Wednesday, October 8, 2008

The Rebirth of a New England Downtown

Article and Photos by Eric H.

When the very large Emerald Square Mall opened in 1989, downtown North Attleborough (also known as North Attleboro), MA, soon took a hit that nearly turned its town center into a ghost town.

With true New England work ethic and spirit, the North Attleboro and Plainville Chamber of Commerce, local elected and appointed officials, as well as those special people forming the Downtown Associates of North Attleboro proved that there's room for both an impressive, modern shopping mall and a quaint, old downtown. Now, even during a tough economy, downtown North Attleboro thrives with many unique shops, excellent restaurants and colorful banners and tasteful store signs competing with each other to liven up this tree-lined, supersized Mayberry RFD town center. While certainly not a tourist destination, the hard-working citizens of North Attleboro (population around 29,000) have created a viable, service-oriented downtown for its residents. There's a wonderful town common with a gazebo and seasonal events, the stunning 1894 Richards Memorial Library, downtown swimming pools free to residents, and plenty of shops and dining spots that bring in local shoppers. Some of our favorites include Shirley's Fine Chocolates for delicious sweets, Mackie's Restaurant and Country Store for breakfast, lunch and dinner and ice cream, and the Alternative Market for health food. There's also a hobby shop, comedy cafe, arts and crafts center, as well as an in town market opening soon. Portabello's has a fine reputation for chef-created Italian-American foods, and Soup Works has been heralded by the local press and residents for its wonderful homemade soups. Constantino's Italian Gourmet Deli not only brings wonderful pastas and red sauces, pizzas and calzones to downtown North Attleboro, but also a welcoming look with its old-time brick facade, window boxes with bright flowers, and outdoor cafe-style seating.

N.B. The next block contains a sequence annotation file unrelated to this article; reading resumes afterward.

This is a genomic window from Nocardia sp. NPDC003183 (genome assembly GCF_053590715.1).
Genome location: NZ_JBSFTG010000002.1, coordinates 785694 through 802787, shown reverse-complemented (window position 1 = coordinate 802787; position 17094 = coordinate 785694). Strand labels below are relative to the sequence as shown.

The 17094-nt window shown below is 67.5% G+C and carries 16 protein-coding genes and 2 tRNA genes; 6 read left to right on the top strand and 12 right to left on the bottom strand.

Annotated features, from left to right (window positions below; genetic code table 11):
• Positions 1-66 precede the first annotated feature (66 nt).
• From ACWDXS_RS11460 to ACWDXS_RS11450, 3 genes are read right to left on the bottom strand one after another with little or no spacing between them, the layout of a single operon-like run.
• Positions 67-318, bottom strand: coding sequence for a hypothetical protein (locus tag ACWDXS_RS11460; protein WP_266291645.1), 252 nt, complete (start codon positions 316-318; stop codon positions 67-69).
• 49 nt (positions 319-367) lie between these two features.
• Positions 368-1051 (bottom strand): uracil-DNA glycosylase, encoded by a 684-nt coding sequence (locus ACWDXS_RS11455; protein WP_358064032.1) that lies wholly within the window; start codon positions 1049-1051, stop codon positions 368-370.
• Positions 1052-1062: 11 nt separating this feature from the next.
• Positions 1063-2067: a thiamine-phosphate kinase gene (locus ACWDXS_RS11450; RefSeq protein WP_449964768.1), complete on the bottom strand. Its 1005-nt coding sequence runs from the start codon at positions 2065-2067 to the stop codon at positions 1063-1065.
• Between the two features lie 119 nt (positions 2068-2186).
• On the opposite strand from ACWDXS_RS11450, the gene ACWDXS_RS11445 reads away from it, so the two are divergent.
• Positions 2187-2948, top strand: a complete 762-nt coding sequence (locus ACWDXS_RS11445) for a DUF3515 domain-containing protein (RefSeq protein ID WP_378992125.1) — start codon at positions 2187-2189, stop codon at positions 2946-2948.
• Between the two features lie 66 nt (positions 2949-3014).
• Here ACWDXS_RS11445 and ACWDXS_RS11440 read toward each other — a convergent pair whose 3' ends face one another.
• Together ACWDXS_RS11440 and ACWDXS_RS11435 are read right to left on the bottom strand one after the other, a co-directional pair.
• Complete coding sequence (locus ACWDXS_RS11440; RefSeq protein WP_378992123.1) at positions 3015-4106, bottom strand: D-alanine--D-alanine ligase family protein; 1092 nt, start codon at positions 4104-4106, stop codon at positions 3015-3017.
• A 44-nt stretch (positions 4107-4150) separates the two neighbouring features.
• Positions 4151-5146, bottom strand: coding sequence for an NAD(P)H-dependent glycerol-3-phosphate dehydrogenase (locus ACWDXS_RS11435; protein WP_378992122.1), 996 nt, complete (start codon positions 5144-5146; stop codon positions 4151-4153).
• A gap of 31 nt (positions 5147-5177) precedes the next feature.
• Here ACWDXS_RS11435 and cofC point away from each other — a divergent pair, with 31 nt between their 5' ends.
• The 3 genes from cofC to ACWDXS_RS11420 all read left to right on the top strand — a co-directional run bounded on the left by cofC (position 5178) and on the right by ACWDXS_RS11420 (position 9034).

We've talked with North Attleboro residents and shop owners who are truly proud of their revitalized downtown -- a true testimony to true New England community pride and the resolve to find a solution to one's own town challenges.

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